In June, Murphy announced that indoor dining would return July 2. A week prior to that he called it off citing health data — sending many business owners reeling.

Asked today by a reporter what assurances he has this time around the governor said, “We wouldn't be taking this step today if we did not have a surprisingly high degree of confidence that will be open for business on Friday.”

Murphy pointed to over a week of rate of transmission below the key figure of 1.0 (it was .90 today), a spot positivity rate that is among the lowest in the nation and a relatively low average of new hospitalizations (about 30 a day as of late).  

Today, the Department of Health also confirmed 352 new coronavirus cases (191,960 total) and eight new deaths (14,165 total with 1,780 considered “probable” but awaiting lab-conformation). As of Monday, there are 484 patients hospitalized for the respiratory illness (231 of which are still under investigation), 103 in intensive care and 36 on ventilators.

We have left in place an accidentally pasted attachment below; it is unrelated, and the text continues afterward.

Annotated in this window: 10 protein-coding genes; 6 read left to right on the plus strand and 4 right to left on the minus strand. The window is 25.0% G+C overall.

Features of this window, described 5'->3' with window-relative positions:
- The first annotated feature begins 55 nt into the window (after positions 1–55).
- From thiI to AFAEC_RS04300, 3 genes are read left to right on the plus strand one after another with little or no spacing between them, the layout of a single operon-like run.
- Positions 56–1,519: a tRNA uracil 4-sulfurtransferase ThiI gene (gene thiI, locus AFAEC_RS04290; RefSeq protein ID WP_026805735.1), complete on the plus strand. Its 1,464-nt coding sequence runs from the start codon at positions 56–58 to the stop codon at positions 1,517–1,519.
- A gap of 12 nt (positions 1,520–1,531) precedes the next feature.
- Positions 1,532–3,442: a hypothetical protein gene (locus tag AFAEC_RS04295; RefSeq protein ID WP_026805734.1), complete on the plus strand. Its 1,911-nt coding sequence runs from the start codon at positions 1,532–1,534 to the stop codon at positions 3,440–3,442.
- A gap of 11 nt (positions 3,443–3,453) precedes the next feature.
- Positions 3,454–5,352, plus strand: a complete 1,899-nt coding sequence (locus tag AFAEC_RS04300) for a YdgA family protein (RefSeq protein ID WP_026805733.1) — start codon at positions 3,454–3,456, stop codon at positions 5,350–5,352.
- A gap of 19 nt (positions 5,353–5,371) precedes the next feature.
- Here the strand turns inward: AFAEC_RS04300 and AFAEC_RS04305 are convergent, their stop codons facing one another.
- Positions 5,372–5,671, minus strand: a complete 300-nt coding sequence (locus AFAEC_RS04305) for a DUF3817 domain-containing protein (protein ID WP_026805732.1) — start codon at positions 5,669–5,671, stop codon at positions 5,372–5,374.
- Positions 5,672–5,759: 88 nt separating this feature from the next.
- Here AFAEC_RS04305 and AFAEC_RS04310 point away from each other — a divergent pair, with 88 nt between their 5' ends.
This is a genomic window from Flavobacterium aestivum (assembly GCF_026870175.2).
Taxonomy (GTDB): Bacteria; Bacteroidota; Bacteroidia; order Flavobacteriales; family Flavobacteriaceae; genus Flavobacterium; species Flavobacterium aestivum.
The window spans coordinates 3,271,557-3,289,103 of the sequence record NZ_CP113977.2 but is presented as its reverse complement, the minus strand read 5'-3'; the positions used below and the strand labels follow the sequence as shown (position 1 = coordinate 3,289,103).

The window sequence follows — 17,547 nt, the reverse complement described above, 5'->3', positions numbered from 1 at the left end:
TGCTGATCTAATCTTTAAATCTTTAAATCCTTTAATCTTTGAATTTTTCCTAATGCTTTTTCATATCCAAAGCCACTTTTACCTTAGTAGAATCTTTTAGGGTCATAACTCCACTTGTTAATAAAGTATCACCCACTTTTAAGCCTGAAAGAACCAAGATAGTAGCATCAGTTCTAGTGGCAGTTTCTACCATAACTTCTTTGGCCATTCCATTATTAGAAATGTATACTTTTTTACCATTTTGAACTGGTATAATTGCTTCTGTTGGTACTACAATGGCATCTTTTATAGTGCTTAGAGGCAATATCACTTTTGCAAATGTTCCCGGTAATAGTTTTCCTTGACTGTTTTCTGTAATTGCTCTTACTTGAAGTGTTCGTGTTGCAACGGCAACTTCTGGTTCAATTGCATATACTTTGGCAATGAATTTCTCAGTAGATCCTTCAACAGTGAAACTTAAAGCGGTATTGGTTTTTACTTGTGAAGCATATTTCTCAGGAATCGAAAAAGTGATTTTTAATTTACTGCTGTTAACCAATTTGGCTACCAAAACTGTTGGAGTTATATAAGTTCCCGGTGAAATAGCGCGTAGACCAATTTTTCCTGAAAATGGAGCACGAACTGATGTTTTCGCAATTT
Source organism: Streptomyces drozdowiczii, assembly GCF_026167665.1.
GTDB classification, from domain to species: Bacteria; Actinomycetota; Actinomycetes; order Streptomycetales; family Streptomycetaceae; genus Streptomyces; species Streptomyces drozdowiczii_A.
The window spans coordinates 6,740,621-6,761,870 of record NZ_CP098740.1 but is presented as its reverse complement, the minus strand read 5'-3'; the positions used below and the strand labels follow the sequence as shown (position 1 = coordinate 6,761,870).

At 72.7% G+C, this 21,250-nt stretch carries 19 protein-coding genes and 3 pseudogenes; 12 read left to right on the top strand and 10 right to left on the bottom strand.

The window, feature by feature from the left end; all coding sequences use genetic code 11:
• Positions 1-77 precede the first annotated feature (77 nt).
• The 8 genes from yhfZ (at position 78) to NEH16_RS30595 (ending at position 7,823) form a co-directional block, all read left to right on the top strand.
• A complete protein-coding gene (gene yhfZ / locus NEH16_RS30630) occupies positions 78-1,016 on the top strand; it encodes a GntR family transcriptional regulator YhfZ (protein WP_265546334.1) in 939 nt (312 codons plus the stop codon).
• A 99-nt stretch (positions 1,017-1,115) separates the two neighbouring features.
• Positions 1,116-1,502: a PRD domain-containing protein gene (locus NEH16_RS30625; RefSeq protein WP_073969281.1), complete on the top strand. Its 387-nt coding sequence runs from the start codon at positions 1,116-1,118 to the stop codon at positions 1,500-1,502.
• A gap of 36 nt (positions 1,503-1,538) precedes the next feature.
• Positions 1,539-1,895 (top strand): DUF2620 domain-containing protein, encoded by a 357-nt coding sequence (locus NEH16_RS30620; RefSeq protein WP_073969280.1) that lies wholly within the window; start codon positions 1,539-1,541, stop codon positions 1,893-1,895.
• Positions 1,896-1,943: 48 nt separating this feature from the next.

The governor said that he is purposefully giving the indoor dining announcement a shorter “runaway” in hopes it would mean that it goes as planned this time.

“I'll be stunned, absolutely stunned, if it does not happen,” he said. 

For movie-goers, the governor said six-feet of distance must be maintained in theaters, face masks will be required at all times unless customer is momentarily eating a snack and an overall seating capacity will be applied (lesser than 25% or 150 people).

With indoor dining — as well as indoor gyms — set to continue, a state spokesman clarified that while NJ has allowed some “Stage 3 activities” it has yet to make the declaration official.

While more details will be released, Murphy and Persichilli outlined the following indoor dining restrictions that will take effect at 6 a.m. Friday:

  • If you’re dining at a restaurant that provides table service, you will only be able to order while seated at your table

  • Only staff can bring you food or beverage

  • If you’re seated at a table, you cannot go to the bar to get another drink or place an order for a dish